February 14, 2013
(++++) REAL AND WOULD-BE CLASSICS
The Little Prince: 70th Anniversary Edition. By Antoine de Saint-Exupéry. Translated by Richard Howard. Includes CDs and downloadable audio read by Viggo Mortensen. Houghton Mifflin Harcourt. $24.99.
The 39 Clues: Cahills vs. Vespers—Book Six: Day of Doom. By David Baldacci. Scholastic. $12.99.
It is almost impossible to overstate the success and importance of The Little Prince. One of the best-selling books ever published, with more than 140 million copies sold, it is the most-read book written in French and the most-translated, with versions in 250 languages. It has been modified, adapted, analyzed, thought and rethought, turned into graphic novels, TV shows, films, animations and more. Its length has helped it remain popular – it is a novella, not a full-scale novel. And its overlay of mysticism, including some of what we today would call New Age thinking, has ensured its continued attraction for adults and academics. The Little Prince was never a children’s book, except on the most superficial level, but it is often sold as one, and it succeeds – more or less – on that basis, just as it does as an adult philosophical work. The notion of an alien observing life on Earth and commenting wisely or enigmatically on it was not new in 1943, when Antoine de Saint-Exupéry wrote (and beautifully illustrated) this work. Jules Verne’s science fiction is a partial source for The Little Prince, but the novella’s provenance dates back even further, to Voltaire, whose 1752 short story Micromégas is one of the very earliest SF tales. The charm and naïveté (or pseudo-naïveté) of The Little Prince retain their attractiveness 70 years after the book’s first appearance, and the excellent 70th anniversary edition from Houghton Mifflin Harcourt will certainly help Saint-Exupéry’s work speak to a new generation of readers while continuing to absorb and occasionally puzzle those who know the book already. Richard Howard’s translation is elegant and unobtrusive, moving the story along at the pace that Saint-Exupéry intended, and Viggo Mortensen’s reading – included with the book and also available as an unabridged narrative download – is subtle and stirring, if at times a trifle too overtly emotional (one of the major attractions of Saint-Exupéry’s writing is its emotional restraint, sometimes to the point of quiescence). The Little Prince: 70th Anniversary Edition is packaged as a gift set, but it is one of those offerings that will make as wonderful a gift for one’s own family as for anyone else. Indeed, The Little Prince itself is a gift to the world from a writer, poet and aviator whose mysterious disappearance while on a World War II mission has only added to the mystique of his books, and to The Little Prince most of all. What the book “means” remains an unanswered question, and that too is part of what continues to make it so attractive: it is subject to multiple interpretations, many of which feel right even if they contradict each other. After all, as Saint-Exupéry wrote in the book’s most famous and ever-enigmatic lines, “One sees clearly only with the heart. What is essential is invisible to the eye.”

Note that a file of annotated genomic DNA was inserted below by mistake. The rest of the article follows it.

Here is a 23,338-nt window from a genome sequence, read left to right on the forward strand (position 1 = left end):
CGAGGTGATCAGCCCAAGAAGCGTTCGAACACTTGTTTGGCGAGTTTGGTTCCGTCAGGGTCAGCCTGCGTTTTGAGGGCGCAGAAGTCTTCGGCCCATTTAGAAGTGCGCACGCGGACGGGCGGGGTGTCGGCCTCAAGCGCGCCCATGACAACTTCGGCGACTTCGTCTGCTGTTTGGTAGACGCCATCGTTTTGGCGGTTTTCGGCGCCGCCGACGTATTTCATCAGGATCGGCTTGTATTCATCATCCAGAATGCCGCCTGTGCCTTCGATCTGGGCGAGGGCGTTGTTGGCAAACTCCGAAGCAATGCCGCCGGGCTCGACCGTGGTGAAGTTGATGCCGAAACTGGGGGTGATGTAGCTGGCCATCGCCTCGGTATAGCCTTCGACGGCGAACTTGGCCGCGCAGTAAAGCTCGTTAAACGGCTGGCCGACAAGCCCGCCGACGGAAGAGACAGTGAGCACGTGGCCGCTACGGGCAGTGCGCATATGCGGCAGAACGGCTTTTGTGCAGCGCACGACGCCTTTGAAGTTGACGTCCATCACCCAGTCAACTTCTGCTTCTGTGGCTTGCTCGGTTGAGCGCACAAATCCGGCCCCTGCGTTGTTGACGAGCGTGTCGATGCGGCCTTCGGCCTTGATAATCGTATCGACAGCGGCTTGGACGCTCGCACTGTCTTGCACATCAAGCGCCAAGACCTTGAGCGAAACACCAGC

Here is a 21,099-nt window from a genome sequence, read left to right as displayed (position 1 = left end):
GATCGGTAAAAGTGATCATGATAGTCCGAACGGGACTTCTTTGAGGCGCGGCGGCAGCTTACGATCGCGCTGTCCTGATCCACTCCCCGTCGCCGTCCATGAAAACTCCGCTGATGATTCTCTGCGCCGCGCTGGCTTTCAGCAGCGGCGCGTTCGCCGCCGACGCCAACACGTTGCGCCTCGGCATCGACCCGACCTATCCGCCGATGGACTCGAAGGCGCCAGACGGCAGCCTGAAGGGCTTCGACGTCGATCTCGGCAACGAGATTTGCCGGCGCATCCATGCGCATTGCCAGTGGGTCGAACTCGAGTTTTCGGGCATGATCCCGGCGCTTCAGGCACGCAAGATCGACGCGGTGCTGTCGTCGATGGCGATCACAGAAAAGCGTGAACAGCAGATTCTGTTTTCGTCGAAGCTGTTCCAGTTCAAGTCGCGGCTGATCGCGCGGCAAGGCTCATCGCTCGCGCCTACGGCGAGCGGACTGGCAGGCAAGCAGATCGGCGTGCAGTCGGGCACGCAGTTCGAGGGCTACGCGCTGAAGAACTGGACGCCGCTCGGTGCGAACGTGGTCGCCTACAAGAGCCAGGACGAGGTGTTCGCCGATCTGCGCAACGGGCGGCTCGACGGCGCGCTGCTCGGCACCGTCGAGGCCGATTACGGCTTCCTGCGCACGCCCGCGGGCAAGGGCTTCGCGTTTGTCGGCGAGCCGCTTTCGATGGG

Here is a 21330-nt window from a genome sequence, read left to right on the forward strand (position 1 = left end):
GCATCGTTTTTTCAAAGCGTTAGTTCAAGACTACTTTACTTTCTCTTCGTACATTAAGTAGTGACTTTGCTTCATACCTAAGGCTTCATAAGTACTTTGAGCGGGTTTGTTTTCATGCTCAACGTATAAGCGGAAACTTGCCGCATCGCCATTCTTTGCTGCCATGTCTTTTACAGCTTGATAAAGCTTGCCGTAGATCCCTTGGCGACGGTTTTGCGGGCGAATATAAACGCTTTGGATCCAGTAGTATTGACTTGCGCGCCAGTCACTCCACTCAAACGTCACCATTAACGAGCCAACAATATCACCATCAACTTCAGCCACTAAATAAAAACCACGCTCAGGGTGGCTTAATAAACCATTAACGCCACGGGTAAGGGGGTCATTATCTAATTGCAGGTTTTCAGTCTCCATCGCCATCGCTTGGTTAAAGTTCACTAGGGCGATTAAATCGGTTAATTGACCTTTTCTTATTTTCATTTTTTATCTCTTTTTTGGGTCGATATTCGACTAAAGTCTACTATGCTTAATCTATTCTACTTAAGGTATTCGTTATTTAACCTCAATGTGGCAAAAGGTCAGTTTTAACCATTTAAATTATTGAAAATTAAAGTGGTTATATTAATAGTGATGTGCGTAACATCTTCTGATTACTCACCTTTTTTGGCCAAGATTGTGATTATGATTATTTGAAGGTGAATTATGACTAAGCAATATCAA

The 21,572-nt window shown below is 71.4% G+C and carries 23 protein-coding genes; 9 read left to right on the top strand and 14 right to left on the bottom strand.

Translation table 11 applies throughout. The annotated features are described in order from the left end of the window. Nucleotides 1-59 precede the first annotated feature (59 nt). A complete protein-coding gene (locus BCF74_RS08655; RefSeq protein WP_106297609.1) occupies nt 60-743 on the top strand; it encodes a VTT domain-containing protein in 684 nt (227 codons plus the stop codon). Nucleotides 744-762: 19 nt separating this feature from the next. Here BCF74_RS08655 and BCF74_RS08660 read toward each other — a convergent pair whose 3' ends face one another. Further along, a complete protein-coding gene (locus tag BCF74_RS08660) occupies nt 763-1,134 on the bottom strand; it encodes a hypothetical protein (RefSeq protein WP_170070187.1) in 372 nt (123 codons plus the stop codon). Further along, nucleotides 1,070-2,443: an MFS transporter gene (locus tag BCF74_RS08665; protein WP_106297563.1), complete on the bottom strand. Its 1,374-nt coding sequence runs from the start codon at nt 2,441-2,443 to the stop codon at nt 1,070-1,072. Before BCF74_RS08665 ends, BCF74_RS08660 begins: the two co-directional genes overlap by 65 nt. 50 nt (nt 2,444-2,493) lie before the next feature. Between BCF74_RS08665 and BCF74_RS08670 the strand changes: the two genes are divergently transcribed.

There is nothing enigmatic about the rousing, explosive climax of The 39 Clues: Cahills vs. Vespers, which is a smash-up of a book written by thriller author David Baldacci. Nor is there any subtlety in the sixth and final book of this spinoff of the original The 39 Clues. And there is certainly no need for or expectation of the subtle – this is an adventure series (or series of series) above all, its multimedia platform (books, trading cards and online world) being as much the point of its existence as the specific things that happen to 13-year-old Dan Cahill and his 16-year-old sister, Amy. The Cahills vs. Vespers sequence has involved a series of improbable thefts that Dan and Amy have had to commit because the Vespers have kidnapped a number of Cahills, apparently being clever enough to do that but not to get the desired objects themselves. Baldacci manages to write things with what is apparently a straight face that really ought to be embarrassing. “He’s only a child.” “Now you’ve cost me my henchmen.” “This is it.” “We’re planning to destroy Chicago and we have to get a move on.” “He is a homicidal maniac. In fact, we all are.” (Actually, that last one is pretty good, and pretty accurate.) It turns out that the various objects that Dan and Amy have been snatching are needed to create one of those destroy-the-world doomsday machines that seem to be at the climax of far too many books and book series nowadays. In any case, Day of Doom really is a day of doom for a number of the characters in Cahills vs. Vespers, and Baldacci certainly wraps up the sequence entertainingly in mix-it-up-and-smash-everything fashion. The contrast between this (+++) book and The Little Prince is about as abyssal as it can be, and the notion of there ever being a 70th-anniversary edition of Cahills vs. Vespers is laughable. But fans of The 39 Clues will certainly get their money’s worth from this sequence’s finale – and will just as surely look forward to the next sequence, Unstoppable, which will be released starting this fall.